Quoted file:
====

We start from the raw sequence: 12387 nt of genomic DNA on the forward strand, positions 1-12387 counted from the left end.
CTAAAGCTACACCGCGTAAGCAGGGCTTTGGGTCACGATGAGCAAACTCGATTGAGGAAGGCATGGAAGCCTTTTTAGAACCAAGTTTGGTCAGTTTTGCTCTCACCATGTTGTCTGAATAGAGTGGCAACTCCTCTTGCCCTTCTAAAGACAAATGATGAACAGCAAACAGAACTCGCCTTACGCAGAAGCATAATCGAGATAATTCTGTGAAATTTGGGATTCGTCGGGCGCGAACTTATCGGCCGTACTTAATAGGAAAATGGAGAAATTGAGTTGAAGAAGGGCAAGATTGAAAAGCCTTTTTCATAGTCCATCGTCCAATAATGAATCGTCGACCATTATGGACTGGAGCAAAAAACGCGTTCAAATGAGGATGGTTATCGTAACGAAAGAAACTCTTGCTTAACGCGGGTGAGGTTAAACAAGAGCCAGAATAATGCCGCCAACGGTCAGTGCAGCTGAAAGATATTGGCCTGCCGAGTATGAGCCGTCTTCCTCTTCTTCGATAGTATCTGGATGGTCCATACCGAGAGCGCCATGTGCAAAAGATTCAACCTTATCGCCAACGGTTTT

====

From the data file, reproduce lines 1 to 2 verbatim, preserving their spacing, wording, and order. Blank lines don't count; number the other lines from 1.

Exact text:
We start from the raw sequence: 12387 nt of genomic DNA on the forward strand, positions 1-12387 counted from the left end.
CTAAAGCTACACCGCGTAAGCAGGGCTTTGGGTCACGATGAGCAAACTCGATTGAGGAAGGCATGGAAGCCTTTTTAGAACCAAGTTTGGTCAGTTTTGCTCTCACCATGTTGTCTGAATAGAGTGGCAACTCCTCTTGCCCTTCTAAAGACAAATGATGAACAGCAAACAGAACTCGCCTTACGCAGAAGCATAATCGAGATAATTCTGTGAAATTTGGGATTCGTCGGGCGCGAACTTATCGGCCGTACTTAATAGGAAAATGGAGAAATTGAGTTGAAGAAGGGCAAGATTGAAAAGCCTTTTTCATAGTCCATCGTCCAATAATGAATCGTCGACCATTATGGACTGGAGCAAAAAACGCGTTCAAATGAGGATGGTTATCGTAACGAAAGAAACTCTTGCTTAACGCGGGTGAGGTTAAACAAGAGCCAGAATAATGCCGCCAACGGTCAGTGCAGCTGAAAGATATTGGCCTGCCGAGTATGAGCCGTCTTCCTCTTCTTCGATAGTATCTGGATGGTCCATACCGAGAGCGCCATGTGCAAAAGATTCAACCTTATCGCCAACGGTTTT